“I like things that change, I like things that keep me and the audience on their toes; things that are surprising, and don’t unfurl how you might expect.” -Lucy Armstrong

You’ve mentioned that you’ve had a compositional interest in the eclectic and the unexpected — how does that appeal to you?

I like things that change, I like things that keep me and the audience on their toes; things that are surprising, and don’t unfurl how you might expect. I’m trying to find that balance between surprise and inevitability. I’m thinking of it like a piece of opera or theatre — I’m creating drama. It might lull you into something, and then go “BANG!!!” -laughs-

I’m trying to create a journey, tell a story. For me, my greatest fear is being boring. I want to keep injecting it with life, with rhythm, with groove… I want to keep it lively — as Julian Philips says, “stay one step ahead of them.” -laughs- So I am very much thinking about giving something to the performers that they can create the drama with. I’m thinking of performers as actors — instrumentalists as well — giving something that they can tell a story with, convey the emotion with. I’m approaching it like a show — so I am thinking about keeping interest, keeping a through line that makes sense.

Of course — if you give the performers this agency to create dramaturgy, it creates a much more impactful experience.

Yeah, definitely. Sometimes, I’ll write performers notes like “pp, mysteriously” — just in case it wasn’t obvious. -laughs- I want to leave room for a performer’s personality and allow people to put things across in their own way dramatically.

Lucy Armstrong, ‘The Executioner’s Pond’ (2019), performed by Psappha in Manchester, UK.

How does this idea of tapping into the dramaturgy of your performers translate into your more instrumental or chamber works? I remember the piece that Psappha commissioned from you…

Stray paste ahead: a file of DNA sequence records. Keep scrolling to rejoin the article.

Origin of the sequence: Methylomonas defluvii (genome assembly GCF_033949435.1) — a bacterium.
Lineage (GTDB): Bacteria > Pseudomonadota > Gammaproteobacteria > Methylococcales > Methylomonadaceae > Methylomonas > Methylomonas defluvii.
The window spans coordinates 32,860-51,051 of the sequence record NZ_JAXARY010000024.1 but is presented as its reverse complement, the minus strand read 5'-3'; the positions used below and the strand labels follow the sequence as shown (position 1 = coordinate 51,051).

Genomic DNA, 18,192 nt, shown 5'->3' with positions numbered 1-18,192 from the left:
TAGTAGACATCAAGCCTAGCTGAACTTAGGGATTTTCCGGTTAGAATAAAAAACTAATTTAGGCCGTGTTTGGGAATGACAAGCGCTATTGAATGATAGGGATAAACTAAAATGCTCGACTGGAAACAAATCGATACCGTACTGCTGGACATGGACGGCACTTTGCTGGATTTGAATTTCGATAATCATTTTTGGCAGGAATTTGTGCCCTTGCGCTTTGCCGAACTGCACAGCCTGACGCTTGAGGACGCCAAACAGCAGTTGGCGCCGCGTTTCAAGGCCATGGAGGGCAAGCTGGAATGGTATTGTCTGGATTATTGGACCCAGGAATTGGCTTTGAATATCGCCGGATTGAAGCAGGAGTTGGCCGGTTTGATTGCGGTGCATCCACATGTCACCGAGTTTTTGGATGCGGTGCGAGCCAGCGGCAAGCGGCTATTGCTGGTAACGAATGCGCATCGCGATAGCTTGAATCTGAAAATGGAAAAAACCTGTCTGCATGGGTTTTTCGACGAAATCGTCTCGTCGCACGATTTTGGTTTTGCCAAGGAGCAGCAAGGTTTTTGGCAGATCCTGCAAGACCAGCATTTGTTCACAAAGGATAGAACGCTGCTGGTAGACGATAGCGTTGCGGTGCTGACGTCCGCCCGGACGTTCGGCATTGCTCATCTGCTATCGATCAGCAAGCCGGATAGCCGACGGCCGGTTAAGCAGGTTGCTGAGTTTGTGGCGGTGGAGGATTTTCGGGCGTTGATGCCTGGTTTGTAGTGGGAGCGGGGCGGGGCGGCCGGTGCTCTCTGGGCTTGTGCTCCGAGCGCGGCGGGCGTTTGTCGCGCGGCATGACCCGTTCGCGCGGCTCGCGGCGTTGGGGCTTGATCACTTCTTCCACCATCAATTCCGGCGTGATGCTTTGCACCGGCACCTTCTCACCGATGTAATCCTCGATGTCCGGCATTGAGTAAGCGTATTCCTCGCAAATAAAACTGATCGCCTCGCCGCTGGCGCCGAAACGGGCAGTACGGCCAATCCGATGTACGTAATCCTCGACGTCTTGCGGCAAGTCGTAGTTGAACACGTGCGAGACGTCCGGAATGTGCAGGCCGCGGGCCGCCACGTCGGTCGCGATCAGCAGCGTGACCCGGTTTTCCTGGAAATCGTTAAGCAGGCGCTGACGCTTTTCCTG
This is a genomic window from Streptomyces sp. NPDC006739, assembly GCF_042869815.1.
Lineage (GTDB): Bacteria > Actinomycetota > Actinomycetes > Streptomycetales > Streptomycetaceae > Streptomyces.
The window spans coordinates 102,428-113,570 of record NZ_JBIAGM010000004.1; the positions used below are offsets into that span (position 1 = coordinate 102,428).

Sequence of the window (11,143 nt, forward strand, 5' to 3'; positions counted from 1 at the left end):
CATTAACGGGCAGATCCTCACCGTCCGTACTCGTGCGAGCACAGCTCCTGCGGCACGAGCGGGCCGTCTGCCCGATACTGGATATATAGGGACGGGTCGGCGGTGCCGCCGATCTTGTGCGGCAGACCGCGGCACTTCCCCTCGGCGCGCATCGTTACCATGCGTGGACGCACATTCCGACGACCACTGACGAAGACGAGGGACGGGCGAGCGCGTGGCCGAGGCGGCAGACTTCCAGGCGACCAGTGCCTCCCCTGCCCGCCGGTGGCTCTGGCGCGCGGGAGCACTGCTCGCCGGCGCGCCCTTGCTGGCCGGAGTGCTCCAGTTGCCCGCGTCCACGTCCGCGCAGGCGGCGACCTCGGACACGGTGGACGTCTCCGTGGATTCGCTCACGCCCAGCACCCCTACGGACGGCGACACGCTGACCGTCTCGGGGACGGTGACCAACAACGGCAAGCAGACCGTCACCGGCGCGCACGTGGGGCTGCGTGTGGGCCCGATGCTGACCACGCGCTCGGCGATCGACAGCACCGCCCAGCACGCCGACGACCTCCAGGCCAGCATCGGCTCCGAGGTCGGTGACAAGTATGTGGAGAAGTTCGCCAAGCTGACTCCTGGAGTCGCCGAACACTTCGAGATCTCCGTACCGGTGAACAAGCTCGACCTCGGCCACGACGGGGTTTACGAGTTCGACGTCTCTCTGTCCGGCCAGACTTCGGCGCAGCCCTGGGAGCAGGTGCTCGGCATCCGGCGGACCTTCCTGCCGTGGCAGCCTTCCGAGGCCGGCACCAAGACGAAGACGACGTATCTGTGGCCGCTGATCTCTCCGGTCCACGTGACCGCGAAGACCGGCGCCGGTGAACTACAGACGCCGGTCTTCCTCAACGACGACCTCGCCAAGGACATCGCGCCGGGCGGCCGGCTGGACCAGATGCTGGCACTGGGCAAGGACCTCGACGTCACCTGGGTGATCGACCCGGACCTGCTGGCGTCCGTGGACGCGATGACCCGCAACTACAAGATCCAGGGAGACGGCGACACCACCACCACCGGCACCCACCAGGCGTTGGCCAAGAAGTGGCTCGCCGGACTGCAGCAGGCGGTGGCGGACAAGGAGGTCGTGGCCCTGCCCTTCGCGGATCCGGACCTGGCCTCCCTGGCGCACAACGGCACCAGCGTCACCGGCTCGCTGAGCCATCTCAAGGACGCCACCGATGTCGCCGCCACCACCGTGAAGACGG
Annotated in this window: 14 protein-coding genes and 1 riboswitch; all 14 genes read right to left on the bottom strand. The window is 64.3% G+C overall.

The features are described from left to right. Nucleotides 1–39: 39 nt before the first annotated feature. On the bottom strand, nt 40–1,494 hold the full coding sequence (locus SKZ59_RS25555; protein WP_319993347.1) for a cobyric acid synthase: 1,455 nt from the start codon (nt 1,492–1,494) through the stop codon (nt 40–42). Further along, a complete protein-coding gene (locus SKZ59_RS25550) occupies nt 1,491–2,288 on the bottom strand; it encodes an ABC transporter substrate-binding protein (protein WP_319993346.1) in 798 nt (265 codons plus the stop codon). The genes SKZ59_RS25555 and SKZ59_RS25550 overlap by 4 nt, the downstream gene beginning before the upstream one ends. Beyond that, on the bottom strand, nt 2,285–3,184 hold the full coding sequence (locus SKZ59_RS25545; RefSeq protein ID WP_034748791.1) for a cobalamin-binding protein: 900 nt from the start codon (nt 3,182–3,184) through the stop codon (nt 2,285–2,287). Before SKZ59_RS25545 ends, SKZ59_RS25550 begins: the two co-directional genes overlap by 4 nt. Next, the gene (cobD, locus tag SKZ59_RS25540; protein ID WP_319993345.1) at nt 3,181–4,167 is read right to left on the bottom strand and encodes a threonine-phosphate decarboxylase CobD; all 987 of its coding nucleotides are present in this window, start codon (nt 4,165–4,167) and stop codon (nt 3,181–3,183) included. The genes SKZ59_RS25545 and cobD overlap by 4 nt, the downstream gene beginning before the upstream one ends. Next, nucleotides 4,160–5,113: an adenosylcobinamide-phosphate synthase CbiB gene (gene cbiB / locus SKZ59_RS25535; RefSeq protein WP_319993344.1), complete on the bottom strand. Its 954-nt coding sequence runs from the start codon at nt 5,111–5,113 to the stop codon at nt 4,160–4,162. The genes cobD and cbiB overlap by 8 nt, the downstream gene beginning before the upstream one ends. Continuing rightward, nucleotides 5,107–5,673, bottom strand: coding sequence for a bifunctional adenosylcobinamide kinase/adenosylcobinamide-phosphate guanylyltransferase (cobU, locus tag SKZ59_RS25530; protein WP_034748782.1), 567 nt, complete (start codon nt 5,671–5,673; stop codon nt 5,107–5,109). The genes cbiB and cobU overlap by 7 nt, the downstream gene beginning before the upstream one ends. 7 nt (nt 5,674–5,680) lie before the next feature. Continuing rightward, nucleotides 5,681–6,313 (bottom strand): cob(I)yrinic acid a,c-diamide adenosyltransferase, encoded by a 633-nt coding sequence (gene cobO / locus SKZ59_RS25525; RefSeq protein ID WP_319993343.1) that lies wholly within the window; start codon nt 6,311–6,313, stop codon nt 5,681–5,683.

The Psappha one — ‘The Executioner’s Pond’… I’d just finished my opera, ‘A Risk of Lobsters’, and I was thinking about how I’d take everything I learned there and use it within an instrumental context. I made my own narrative and instruments were characters, so I was world-building in the same way as with an opera or musical. I thought of that piece on three different layers, one technical, where I was playing games like there being a constant middle C which was being re-contextualised (an idea nicked from Purcell’s ‘Fantasia upon One Note’) and then then story with characters and under that the emotional things I wanted to create. But I didn’t share the narratives with the audience in the end, just the performers.

That’s so fascinating. -laughs- Why are you wanting to keep these narratives secret from the audience?

With that piece I didn’t want to impose my narrative on the audience, I wanted them to be able to hear it in their own way. Sometimes I do share, like the first piece I did for Psappha — which I called ‘Space Adventure’ and it was all about the murder of space adventurers by aliens… -laughs- I’d been teaching in primary schools a lot at that time and I had the idea to set myself one of my own Key Stage 1 composition tasks. -laughs- The risk if you share something it can make it sound silly or trivialise it, so it depends whether it enhances the piece as to whether to share a narrative or not.

When you’re working in fields when you’ve got these framings already — such as opera or musical theatre — how do you go about approaching those collaborations, such as with your opera ‘A Risk of Lobsters’?

My approach to collaboration is to try and be as open and enthusiastic as possible about hearing other peoples’ views and thoughts, and then to try and find ground where we bring out the best in each other. Which sounds simple but it’s not so simple to actually do. -laughs- The exciting thing is ending up somewhere you’d have never ended up by yourself. Klara Kofen and I spent a lot of time talking about opera, stories, why we’re making an opera, what opera can do that other genres can’t do. From weeks of conversations, a narrative emerged. Klara did an amazing job at giving me something that suited me perfectly, she managed to figure out what kind of story would spark my imagination. It had depth but also a great sense of fun and ridiculousness to it, which I loved.